Determining what constitutes an “unfair” motivation or effect is a complicated and circumstance-specific analysis, and must be undertaken in consultation with regulatory counsel, but, for the purposes of this Article, a good general definition arises out of the phrasing used in Section 4(G)(3) of the Act.  That Section creates a safe harbor carveout for certain actions that are “the result of the application of sound underwriting and actuarial principles related to actual or reasonably anticipated loss experience.”

For the purposes of this Article, we can consider negative differential treatment between one “policy” and another that is not the result of the application of sound underwriting and actuarial principles related to actual or reasonably anticipated loss experience as “unfair.”  Of course, insurers should consult with their actuarial personnel and advisors on the actuarial bases for such considerations.

4. A Framework for Analysis

Therefore, in creating and maintaining frameworks that avoid unfair differential treatment, comply with the Act, and that situate insureds under one “policy” fairly in relation to each other, insurers should consider the following key questions in relation to the definition of “policy”:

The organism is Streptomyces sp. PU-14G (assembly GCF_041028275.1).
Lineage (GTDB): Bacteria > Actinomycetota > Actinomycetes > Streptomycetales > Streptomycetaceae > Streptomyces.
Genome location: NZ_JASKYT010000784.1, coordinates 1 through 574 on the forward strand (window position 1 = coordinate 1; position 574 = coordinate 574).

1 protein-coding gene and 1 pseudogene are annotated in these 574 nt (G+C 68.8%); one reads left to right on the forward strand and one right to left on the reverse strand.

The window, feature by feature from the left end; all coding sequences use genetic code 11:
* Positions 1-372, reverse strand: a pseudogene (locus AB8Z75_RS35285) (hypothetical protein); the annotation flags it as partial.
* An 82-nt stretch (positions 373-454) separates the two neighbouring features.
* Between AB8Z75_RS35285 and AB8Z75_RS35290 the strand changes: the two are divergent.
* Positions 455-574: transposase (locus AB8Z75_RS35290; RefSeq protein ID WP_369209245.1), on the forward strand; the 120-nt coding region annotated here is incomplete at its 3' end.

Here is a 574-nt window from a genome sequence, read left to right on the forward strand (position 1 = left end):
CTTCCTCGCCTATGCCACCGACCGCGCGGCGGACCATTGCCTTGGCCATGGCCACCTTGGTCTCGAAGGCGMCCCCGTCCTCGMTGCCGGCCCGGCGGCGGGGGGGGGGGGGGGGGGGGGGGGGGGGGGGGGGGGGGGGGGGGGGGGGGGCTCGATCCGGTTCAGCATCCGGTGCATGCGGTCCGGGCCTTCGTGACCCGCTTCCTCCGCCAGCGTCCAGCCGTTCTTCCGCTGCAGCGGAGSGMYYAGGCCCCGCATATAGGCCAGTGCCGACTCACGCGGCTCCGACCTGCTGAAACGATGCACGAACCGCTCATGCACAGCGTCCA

1. Could it be argued that insureds under a single “policy” are being treated differently? Specifically:
    1. Are insureds in the same line or ‘block’ of business being treated differently?
    2. Are insureds insured under the same coverage form being treated differently?
  2. If so, is the differential treatment arguably “unfair”?  Specifically, is the differential treatment not the result of:
    1. The application of sound underwriting and actuarial principles, which principles are
    2. Related to actual or reasonably anticipated loss experience.

Of course, circumstances may dictate additional points of analysis, and insurers should consult with their regulatory counsel on these points, but the above provides an abbreviated map to the conceptual “base camp” for these issues.